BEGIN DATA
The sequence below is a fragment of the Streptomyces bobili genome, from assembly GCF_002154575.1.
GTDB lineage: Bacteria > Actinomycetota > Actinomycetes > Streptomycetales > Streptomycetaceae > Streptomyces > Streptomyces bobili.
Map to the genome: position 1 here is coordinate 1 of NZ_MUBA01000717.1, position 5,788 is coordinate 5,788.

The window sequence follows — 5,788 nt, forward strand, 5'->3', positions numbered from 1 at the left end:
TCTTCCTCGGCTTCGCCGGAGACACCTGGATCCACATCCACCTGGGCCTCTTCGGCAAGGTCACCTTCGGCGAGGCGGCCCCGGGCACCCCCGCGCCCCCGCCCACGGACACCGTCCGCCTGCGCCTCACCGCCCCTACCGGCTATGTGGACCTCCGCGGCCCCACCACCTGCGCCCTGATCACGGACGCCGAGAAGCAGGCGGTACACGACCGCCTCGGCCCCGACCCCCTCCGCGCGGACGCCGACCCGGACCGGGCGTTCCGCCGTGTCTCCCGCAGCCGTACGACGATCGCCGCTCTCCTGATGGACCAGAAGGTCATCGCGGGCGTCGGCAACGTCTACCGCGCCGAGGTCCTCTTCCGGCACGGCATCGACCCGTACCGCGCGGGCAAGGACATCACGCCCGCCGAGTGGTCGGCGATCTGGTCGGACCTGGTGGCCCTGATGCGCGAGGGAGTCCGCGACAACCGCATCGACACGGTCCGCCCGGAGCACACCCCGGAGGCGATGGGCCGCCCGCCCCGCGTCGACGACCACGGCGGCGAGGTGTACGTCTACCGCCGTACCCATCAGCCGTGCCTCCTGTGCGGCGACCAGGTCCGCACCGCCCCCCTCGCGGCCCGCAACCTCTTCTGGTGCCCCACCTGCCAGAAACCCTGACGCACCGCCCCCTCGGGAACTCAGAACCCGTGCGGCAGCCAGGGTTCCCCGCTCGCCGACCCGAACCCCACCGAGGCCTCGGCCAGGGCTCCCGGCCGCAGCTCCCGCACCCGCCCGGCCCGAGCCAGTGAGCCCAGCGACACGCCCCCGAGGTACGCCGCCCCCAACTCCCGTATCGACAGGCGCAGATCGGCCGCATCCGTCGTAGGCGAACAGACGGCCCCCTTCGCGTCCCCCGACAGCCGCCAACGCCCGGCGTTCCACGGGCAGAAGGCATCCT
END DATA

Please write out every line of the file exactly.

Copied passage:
The sequence below is a fragment of the Streptomyces bobili genome, from assembly GCF_002154575.1.
GTDB lineage: Bacteria > Actinomycetota > Actinomycetes > Streptomycetales > Streptomycetaceae > Streptomyces > Streptomyces bobili.
Map to the genome: position 1 here is coordinate 1 of NZ_MUBA01000717.1, position 5,788 is coordinate 5,788.

The window sequence follows — 5,788 nt, forward strand, 5'->3', positions numbered from 1 at the left end:
TCTTCCTCGGCTTCGCCGGAGACACCTGGATCCACATCCACCTGGGCCTCTTCGGCAAGGTCACCTTCGGCGAGGCGGCCCCGGGCACCCCCGCGCCCCCGCCCACGGACACCGTCCGCCTGCGCCTCACCGCCCCTACCGGCTATGTGGACCTCCGCGGCCCCACCACCTGCGCCCTGATCACGGACGCCGAGAAGCAGGCGGTACACGACCGCCTCGGCCCCGACCCCCTCCGCGCGGACGCCGACCCGGACCGGGCGTTCCGCCGTGTCTCCCGCAGCCGTACGACGATCGCCGCTCTCCTGATGGACCAGAAGGTCATCGCGGGCGTCGGCAACGTCTACCGCGCCGAGGTCCTCTTCCGGCACGGCATCGACCCGTACCGCGCGGGCAAGGACATCACGCCCGCCGAGTGGTCGGCGATCTGGTCGGACCTGGTGGCCCTGATGCGCGAGGGAGTCCGCGACAACCGCATCGACACGGTCCGCCCGGAGCACACCCCGGAGGCGATGGGCCGCCCGCCCCGCGTCGACGACCACGGCGGCGAGGTGTACGTCTACCGCCGTACCCATCAGCCGTGCCTCCTGTGCGGCGACCAGGTCCGCACCGCCCCCCTCGCGGCCCGCAACCTCTTCTGGTGCCCCACCTGCCAGAAACCCTGACGCACCGCCCCCTCGGGAACTCAGAACCCGTGCGGCAGCCAGGGTTCCCCGCTCGCCGACCCGAACCCCACCGAGGCCTCGGCCAGGGCTCCCGGCCGCAGCTCCCGCACCCGCCCGGCCCGAGCCAGTGAGCCCAGCGACACGCCCCCGAGGTACGCCGCCCCCAACTCCCGTATCGACAGGCGCAGATCGGCCGCATCCGTCGTAGGCGAACAGACGGCCCCCTTCGCGTCCCCCGACAGCCGCCAACGCCCGGCGTTCCACGGGCAGAAGGCATCCT